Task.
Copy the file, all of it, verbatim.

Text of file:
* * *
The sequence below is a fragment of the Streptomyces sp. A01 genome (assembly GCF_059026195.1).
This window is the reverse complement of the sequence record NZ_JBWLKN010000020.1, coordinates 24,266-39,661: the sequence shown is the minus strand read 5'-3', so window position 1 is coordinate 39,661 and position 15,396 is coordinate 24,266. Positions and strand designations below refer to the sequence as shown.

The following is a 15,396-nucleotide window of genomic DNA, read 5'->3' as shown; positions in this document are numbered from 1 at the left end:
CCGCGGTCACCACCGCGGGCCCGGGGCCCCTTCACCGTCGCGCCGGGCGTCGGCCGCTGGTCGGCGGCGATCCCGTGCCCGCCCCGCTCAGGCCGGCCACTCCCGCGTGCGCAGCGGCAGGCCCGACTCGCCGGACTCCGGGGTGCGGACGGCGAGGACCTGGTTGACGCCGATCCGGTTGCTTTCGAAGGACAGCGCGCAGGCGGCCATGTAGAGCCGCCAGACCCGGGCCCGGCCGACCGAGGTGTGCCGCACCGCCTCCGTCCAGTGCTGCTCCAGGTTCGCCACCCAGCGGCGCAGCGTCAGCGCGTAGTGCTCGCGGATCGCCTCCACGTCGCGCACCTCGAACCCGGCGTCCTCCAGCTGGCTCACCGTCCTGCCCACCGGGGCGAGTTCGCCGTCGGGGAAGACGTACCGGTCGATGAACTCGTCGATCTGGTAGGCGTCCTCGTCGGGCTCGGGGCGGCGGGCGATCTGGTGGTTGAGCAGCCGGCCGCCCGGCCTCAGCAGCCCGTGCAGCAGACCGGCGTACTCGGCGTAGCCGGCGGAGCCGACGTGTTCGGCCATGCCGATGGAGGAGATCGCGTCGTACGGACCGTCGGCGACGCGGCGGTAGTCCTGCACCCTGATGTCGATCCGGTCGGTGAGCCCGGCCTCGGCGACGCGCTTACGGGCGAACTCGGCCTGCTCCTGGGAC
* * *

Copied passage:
The sequence below is a fragment of the Streptomyces sp. A01 genome (assembly GCF_059026195.1).
This window is the reverse complement of the sequence record NZ_JBWLKN010000020.1, coordinates 24,266-39,661: the sequence shown is the minus strand read 5'-3', so window position 1 is coordinate 39,661 and position 15,396 is coordinate 24,266. Positions and strand designations below refer to the sequence as shown.

The following is a 15,396-nucleotide window of genomic DNA, read 5'->3' as shown; positions in this document are numbered from 1 at the left end:
CCGCGGTCACCACCGCGGGCCCGGGGCCCCTTCACCGTCGCGCCGGGCGTCGGCCGCTGGTCGGCGGCGATCCCGTGCCCGCCCCGCTCAGGCCGGCCACTCCCGCGTGCGCAGCGGCAGGCCCGACTCGCCGGACTCCGGGGTGCGGACGGCGAGGACCTGGTTGACGCCGATCCGGTTGCTTTCGAAGGACAGCGCGCAGGCGGCCATGTAGAGCCGCCAGACCCGGGCCCGGCCGACCGAGGTGTGCCGCACCGCCTCCGTCCAGTGCTGCTCCAGGTTCGCCACCCAGCGGCGCAGCGTCAGCGCGTAGTGCTCGCGGATCGCCTCCACGTCGCGCACCTCGAACCCGGCGTCCTCCAGCTGGCTCACCGTCCTGCCCACCGGGGCGAGTTCGCCGTCGGGGAAGACGTACCGGTCGATGAACTCGTCGATCTGGTAGGCGTCCTCGTCGGGCTCGGGGCGGCGGGCGATCTGGTGGTTGAGCAGCCGGCCGCCCGGCCTCAGCAGCCCGTGCAGCAGACCGGCGTACTCGGCGTAGCCGGCGGAGCCGACGTGTTCGGCCATGCCGATGGAGGAGATCGCGTCGTACGGACCGTCGGCGACGCGGCGGTAGTCCTGCACCCTGATGTCGATCCGGTCGGTGAGCCCGGCCTCGGCGACGCGCTTACGGGCGAACTCGGCCTGCTCCTGGGAC